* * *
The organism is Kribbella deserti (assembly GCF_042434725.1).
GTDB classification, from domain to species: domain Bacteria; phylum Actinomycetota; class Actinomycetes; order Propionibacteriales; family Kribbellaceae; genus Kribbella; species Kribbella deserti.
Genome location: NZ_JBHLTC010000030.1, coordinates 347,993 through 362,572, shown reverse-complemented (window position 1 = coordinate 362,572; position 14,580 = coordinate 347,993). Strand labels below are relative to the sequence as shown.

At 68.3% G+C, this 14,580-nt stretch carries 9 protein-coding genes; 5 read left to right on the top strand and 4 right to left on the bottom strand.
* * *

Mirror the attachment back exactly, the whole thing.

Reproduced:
The organism is Kribbella deserti (assembly GCF_042434725.1).
GTDB classification, from domain to species: domain Bacteria; phylum Actinomycetota; class Actinomycetes; order Propionibacteriales; family Kribbellaceae; genus Kribbella; species Kribbella deserti.
Genome location: NZ_JBHLTC010000030.1, coordinates 347,993 through 362,572, shown reverse-complemented (window position 1 = coordinate 362,572; position 14,580 = coordinate 347,993). Strand labels below are relative to the sequence as shown.

At 68.3% G+C, this 14,580-nt stretch carries 9 protein-coding genes; 5 read left to right on the top strand and 4 right to left on the bottom strand.